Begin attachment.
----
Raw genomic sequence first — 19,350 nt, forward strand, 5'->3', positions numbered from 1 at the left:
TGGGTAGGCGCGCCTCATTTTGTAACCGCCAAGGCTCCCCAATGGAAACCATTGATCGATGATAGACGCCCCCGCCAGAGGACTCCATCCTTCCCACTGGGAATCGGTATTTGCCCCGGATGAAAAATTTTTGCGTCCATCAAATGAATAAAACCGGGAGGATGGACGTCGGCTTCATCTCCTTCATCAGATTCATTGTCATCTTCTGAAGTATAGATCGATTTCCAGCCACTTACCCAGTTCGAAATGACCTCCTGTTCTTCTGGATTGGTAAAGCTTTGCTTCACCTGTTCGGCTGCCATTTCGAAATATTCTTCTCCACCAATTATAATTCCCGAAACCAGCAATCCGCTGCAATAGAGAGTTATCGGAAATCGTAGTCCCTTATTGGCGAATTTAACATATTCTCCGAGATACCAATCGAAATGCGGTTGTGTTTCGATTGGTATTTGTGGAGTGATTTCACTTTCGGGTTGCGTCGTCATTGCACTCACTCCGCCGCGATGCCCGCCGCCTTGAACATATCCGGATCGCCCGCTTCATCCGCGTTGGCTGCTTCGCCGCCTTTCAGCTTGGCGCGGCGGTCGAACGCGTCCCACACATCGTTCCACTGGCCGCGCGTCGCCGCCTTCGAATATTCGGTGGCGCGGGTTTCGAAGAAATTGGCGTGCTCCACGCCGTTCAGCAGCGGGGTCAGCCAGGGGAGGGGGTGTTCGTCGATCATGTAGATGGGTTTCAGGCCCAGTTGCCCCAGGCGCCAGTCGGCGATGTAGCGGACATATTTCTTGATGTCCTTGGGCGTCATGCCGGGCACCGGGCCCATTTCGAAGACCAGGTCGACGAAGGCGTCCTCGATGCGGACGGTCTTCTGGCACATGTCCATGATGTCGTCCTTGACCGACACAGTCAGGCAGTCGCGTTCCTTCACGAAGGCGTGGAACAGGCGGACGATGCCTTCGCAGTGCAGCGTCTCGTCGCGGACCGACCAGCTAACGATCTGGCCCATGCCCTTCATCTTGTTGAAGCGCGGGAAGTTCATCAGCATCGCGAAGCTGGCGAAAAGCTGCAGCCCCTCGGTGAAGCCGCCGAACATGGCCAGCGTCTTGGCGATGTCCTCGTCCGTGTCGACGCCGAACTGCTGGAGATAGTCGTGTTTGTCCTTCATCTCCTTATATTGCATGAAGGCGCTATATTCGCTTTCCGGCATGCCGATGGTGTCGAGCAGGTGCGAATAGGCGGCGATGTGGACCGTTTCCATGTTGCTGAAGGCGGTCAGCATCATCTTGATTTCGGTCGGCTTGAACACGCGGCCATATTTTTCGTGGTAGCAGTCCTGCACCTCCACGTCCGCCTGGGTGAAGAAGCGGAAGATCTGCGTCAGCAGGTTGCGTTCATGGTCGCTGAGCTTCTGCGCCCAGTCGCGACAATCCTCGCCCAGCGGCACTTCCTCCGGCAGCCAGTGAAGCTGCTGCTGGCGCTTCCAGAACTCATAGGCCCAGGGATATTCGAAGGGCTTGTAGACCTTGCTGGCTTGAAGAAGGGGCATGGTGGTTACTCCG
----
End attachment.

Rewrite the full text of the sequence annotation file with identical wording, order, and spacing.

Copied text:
Raw genomic sequence first — 19,350 nt, forward strand, 5'->3', positions numbered from 1 at the left:
TGGGTAGGCGCGCCTCATTTTGTAACCGCCAAGGCTCCCCAATGGAAACCATTGATCGATGATAGACGCCCCCGCCAGAGGACTCCATCCTTCCCACTGGGAATCGGTATTTGCCCCGGATGAAAAATTTTTGCGTCCATCAAATGAATAAAACCGGGAGGATGGACGTCGGCTTCATCTCCTTCATCAGATTCATTGTCATCTTCTGAAGTATAGATCGATTTCCAGCCACTTACCCAGTTCGAAATGACCTCCTGTTCTTCTGGATTGGTAAAGCTTTGCTTCACCTGTTCGGCTGCCATTTCGAAATATTCTTCTCCACCAATTATAATTCCCGAAACCAGCAATCCGCTGCAATAGAGAGTTATCGGAAATCGTAGTCCCTTATTGGCGAATTTAACATATTCTCCGAGATACCAATCGAAATGCGGTTGTGTTTCGATTGGTATTTGTGGAGTGATTTCACTTTCGGGTTGCGTCGTCATTGCACTCACTCCGCCGCGATGCCCGCCGCCTTGAACATATCCGGATCGCCCGCTTCATCCGCGTTGGCTGCTTCGCCGCCTTTCAGCTTGGCGCGGCGGTCGAACGCGTCCCACACATCGTTCCACTGGCCGCGCGTCGCCGCCTTCGAATATTCGGTGGCGCGGGTTTCGAAGAAATTGGCGTGCTCCACGCCGTTCAGCAGCGGGGTCAGCCAGGGGAGGGGGTGTTCGTCGATCATGTAGATGGGTTTCAGGCCCAGTTGCCCCAGGCGCCAGTCGGCGATGTAGCGGACATATTTCTTGATGTCCTTGGGCGTCATGCCGGGCACCGGGCCCATTTCGAAGACCAGGTCGACGAAGGCGTCCTCGATGCGGACGGTCTTCTGGCACATGTCCATGATGTCGTCCTTGACCGACACAGTCAGGCAGTCGCGTTCCTTCACGAAGGCGTGGAACAGGCGGACGATGCCTTCGCAGTGCAGCGTCTCGTCGCGGACCGACCAGCTAACGATCTGGCCCATGCCCTTCATCTTGTTGAAGCGCGGGAAGTTCATCAGCATCGCGAAGCTGGCGAAAAGCTGCAGCCCCTCGGTGAAGCCGCCGAACATGGCCAGCGTCTTGGCGATGTCCTCGTCCGTGTCGACGCCGAACTGCTGGAGATAGTCGTGTTTGTCCTTCATCTCCTTATATTGCATGAAGGCGCTATATTCGCTTTCCGGCATGCCGATGGTGTCGAGCAGGTGCGAATAGGCGGCGATGTGGACCGTTTCCATGTTGCTGAAGGCGGTCAGCATCATCTTGATTTCGGTCGGCTTGAACACGCGGCCATATTTTTCGTGGTAGCAGTCCTGCACCTCCACGTCCGCCTGGGTGAAGAAGCGGAAGATCTGCGTCAGCAGGTTGCGTTCATGGTCGCTGAGCTTCTGCGCCCAGTCGCGACAATCCTCGCCCAGCGGCACTTCCTCCGGCAGCCAGTGAAGCTGCTGCTGGCGCTTCCAGAACTCATAGGCCCAGGGATATTCGAAGGGCTTGTAGACCTTGCTGGCTTGAAGAAGGGGCATGGTGGTTACTCCG